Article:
No, we expect Consumer Price Index (CPI) inflation will continue to moderate toward central bank target levels in 2024. As a result, we believe key central banks will cut policy rates modestly this year to avoid overtightening. This should support our view that investors should hold a modest overweight to long Treasury bonds.
Global inflation fell sharply in 2023. One broad measure of G7 economies indicates inflation fell to 3.1% year-over-year in November 2023, down from 7.3% one year earlier. So far, the decline in inflation has been primarily driven by lower commodity and goods prices, which have come down due to a normalization of supply chain disruptions. Services inflation has been slow to moderate and, given recent shipping disruptions in the Red Sea, some have wondered whether inflation may again accelerate. We doubt it.
Shelter prices were one of the biggest contributors to sticky services inflation in 2023, particularly in the United States. US shelter prices rose 6.2% over the last year in December, accounting for more than two-thirds of the 3.9% increase in US CPI excluding food and energy (i.e., core CPI). Elevated shelter prices have led to a divergence between two key measures of inflation, core CPI and the core Personal Consumption Expenditures (PCE) Price Index, the Federal Reserve’s preferred metric. The latter has a much lower weight to shelter and rose just 2.9% year-over-year in December, which is a full percentage point less than core CPI! In fact, core PCE is below the Fed’s 2% target over the previous six months. Further, real-time indicators of rental prices, such as the New Tenant Rent Index, point to a steep decline this year in shelter inflation, which is itself a notoriously lagging indicator.
The trend in core services ex shelter prices, or “super-core” inflation, also appears to be headed down. Prices of these services are closely monitored by central bankers as a signal of cyclical inflation because of their tight relationship with labor market conditions. Resilient growth and tight labor markets supported wages and the prices of some core consumer services in 2023. This likely isn’t sustainable. Tight monetary policy and fading consumer tailwinds (e.g., a decline in excess savings) both point to a more challenging growth environment going forward. Analysts project real GDP will expand just 1.5% in the United States, 0.5% in the Eurozone, and 0.3% in the United Kingdom this year. And while labor markets are tight, they are softening. For example, a decline in US job openings and quit rates has already put downward pressure on wages. The US Employment Cost Index rose by a relatively weak 0.9% in fourth quarter 2023. The anticipated downshift in economic growth should accelerate this process and, in turn, pull down wages and super-core inflation.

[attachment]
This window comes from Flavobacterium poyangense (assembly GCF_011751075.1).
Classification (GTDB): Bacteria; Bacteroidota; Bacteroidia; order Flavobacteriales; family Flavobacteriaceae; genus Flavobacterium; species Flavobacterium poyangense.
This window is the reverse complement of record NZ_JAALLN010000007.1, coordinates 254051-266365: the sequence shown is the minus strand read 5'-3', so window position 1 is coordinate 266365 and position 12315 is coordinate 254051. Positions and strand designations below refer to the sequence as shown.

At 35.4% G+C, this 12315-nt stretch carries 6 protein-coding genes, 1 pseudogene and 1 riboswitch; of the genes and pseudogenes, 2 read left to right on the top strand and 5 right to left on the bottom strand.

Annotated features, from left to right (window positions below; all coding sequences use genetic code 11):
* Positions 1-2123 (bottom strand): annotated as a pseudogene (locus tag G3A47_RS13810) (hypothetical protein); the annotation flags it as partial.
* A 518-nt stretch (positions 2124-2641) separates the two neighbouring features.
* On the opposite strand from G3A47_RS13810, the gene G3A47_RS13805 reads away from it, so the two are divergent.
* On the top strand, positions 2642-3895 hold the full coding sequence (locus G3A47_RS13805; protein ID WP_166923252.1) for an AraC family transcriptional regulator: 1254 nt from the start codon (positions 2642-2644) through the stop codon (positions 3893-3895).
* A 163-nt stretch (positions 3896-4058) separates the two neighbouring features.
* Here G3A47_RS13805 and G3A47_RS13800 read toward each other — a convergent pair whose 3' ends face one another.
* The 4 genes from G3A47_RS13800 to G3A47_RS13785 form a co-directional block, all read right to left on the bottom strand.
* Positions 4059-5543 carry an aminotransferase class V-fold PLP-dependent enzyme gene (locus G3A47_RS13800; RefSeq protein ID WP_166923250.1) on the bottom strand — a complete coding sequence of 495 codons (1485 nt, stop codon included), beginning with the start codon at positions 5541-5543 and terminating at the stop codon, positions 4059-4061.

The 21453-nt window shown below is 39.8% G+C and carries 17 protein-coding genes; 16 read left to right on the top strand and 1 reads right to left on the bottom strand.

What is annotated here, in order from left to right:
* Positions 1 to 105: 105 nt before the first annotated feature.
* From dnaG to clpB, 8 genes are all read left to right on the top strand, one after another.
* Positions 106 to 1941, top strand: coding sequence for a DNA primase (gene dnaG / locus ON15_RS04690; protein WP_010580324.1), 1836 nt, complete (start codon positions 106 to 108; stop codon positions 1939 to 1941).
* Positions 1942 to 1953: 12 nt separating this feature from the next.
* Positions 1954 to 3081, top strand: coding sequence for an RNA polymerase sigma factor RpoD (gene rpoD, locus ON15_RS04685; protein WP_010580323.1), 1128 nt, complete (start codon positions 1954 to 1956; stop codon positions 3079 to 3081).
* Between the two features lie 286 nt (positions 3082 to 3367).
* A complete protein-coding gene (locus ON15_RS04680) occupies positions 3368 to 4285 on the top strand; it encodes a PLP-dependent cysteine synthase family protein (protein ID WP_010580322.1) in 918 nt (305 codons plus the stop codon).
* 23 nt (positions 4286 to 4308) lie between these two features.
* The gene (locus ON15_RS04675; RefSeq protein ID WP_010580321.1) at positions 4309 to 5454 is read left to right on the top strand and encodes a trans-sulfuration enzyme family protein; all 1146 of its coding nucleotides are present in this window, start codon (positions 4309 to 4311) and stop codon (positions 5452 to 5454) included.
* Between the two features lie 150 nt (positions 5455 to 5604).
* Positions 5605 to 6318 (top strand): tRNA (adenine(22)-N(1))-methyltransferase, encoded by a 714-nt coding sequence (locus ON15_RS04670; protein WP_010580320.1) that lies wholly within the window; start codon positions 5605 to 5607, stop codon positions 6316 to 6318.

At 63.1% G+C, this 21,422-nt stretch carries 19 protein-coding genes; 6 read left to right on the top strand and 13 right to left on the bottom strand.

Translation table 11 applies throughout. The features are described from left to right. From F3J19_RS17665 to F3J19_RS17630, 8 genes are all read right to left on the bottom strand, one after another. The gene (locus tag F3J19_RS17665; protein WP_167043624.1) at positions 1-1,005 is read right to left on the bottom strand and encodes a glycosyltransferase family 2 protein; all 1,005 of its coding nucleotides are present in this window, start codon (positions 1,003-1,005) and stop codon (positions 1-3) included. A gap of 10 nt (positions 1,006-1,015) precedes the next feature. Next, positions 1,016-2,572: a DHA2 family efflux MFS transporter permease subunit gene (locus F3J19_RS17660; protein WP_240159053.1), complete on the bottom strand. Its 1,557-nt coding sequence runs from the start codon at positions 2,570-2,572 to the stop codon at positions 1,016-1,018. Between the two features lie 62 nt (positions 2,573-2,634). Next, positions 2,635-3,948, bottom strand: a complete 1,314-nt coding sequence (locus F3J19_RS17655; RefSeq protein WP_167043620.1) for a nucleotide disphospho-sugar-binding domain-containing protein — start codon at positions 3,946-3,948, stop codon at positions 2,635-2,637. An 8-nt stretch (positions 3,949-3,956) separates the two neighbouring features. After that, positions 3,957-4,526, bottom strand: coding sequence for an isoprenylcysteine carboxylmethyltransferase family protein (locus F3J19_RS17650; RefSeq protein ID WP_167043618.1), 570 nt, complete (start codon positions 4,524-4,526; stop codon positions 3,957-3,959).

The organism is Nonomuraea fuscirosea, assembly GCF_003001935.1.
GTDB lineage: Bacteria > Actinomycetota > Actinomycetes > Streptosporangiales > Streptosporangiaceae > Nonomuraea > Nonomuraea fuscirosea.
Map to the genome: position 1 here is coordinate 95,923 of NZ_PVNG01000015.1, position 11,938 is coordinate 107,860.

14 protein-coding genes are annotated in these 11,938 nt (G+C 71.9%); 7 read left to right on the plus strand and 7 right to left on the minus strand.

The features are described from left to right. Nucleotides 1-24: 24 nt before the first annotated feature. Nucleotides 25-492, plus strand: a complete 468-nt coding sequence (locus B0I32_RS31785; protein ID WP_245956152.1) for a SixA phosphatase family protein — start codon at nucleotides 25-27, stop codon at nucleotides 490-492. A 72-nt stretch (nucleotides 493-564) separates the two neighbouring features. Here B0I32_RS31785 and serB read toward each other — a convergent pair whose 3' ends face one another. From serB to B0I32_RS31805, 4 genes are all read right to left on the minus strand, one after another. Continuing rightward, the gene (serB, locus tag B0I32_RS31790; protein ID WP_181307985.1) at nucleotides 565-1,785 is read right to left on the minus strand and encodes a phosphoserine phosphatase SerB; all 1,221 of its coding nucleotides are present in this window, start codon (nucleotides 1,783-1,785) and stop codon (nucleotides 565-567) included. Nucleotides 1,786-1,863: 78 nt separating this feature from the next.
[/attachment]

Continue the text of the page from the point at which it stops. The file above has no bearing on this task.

As previously mentioned, the initial fall in inflation has mostly been driven by the normalization of supply chains. This process is now mostly behind us. The latest reading of the Fed’s Global Supply Chain Pressure Index is back in line with its historical average after spiking during the pandemic. However, lower commodity prices, stable input costs, and an expected downshift in global growth all suggest goods categories will likely continue to be a source of disinflation. Recent shipping disruptions in the Red Sea have led to an increase in global freight costs and a marginal deterioration in supplier delivery times. However, the disruption to date pales in comparison to the pandemic and the broader price impact appears modest.
Major central banks in recent months have opened the door to the possibility of cutting interest rates in response to the accelerated decline in inflation. Central bankers face two-way risks as they attempt to appropriately calibrate the timing and magnitude of cuts. Wait too long, overtighten, and cause a recession, or ease too much, too soon, and cause inflation to reaccelerate. In our view, the broad trend in inflation remains down and this calls for most global central banks to at least modestly lower policy rates this year. The combination of lower inflation and policy rates should pull Treasury bond yields down across the curve and cause yield curves to steepen. As such, we continue to recommend a tactical overweight to US long Treasuries.
TJ Scavone, Senior Investment Director, Capital Markets Research
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